Few 21st century singers and songwriters have mastered the art of sounding sweetly bummed out as completely as Dave Heumann of Arbouretum, and if that seems like an esoteric talent, there's no denying his commitment to his craft. With each album from Arbouretum, Heumann reveals an even greater skill for baring his soul and evoking his weary sorrow, and 2017's Song of the Rose is no exception. This music lives in a no man's land between U.K. folk-rock of the '60s and '70s and hard rock before the genre was taken over by metal, and Arbouretum are capable of sounding big and powerful while employing a gentle touch that makes the music all the more emotionally resonant. Heumann's rough but eloquent guitar work lends these songs some rock & roll gravity without robbing them of their folky eloquence. And his bandmates -- Corey Allender on bass, Matthew Pierce on keyboards, and Brian Carey on drums -- help him fill out a surprisingly broad sonic canvas, and if the arrangements are concise, the results are admirably spacious. The lyrics don't always have the same clarity as the music, but even Heumann's more abstract moments feel intelligent and honestly felt in context, and the more direct statements of "Absolution Song" and "Comanche Moon" hit their targets decisively. The engineering by Steve Wright is superb, catching the performances with an unobtrusive clarity and adding a welcome sense of atmosphere when it's needed. Song of the Rose won't do much for your next dance party, but if you're looking for music that's intelligent and introspective but still revels in the beauty of the world around us, then Arbouretum have made an album you need to hear.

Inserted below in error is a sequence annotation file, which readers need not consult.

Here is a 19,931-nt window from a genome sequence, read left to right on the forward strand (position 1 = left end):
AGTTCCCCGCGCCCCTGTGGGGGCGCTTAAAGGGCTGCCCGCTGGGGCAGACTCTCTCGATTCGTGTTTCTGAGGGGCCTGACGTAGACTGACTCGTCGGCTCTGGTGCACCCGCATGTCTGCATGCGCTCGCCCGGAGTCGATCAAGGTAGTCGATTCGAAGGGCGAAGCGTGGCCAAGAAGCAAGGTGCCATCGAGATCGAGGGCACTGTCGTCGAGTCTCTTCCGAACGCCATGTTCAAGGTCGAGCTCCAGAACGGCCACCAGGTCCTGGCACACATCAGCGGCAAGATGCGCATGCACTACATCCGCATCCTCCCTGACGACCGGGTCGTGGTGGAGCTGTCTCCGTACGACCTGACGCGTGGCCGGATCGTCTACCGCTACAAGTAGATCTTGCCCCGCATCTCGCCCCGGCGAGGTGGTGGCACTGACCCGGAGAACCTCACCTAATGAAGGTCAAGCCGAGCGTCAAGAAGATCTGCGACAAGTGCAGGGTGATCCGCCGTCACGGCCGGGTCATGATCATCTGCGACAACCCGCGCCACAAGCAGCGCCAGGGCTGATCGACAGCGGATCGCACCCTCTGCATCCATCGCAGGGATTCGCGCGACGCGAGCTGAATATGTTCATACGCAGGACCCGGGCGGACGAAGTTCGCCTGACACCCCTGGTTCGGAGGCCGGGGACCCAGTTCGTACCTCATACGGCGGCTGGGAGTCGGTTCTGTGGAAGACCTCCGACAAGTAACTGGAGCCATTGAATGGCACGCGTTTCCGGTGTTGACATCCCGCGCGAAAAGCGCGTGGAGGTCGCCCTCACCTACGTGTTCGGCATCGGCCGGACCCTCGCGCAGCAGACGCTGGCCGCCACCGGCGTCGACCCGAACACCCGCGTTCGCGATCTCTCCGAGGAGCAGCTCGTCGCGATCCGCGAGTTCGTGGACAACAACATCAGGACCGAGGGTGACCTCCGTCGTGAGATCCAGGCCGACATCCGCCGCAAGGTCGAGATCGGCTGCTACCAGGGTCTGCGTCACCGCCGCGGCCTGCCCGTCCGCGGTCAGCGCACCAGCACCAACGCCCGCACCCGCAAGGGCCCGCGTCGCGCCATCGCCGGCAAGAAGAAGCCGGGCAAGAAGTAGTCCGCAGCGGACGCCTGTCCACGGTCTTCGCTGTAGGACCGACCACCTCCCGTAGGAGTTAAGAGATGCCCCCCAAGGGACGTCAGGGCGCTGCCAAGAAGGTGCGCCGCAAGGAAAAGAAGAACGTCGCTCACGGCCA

AllMusic Review by Mark Deming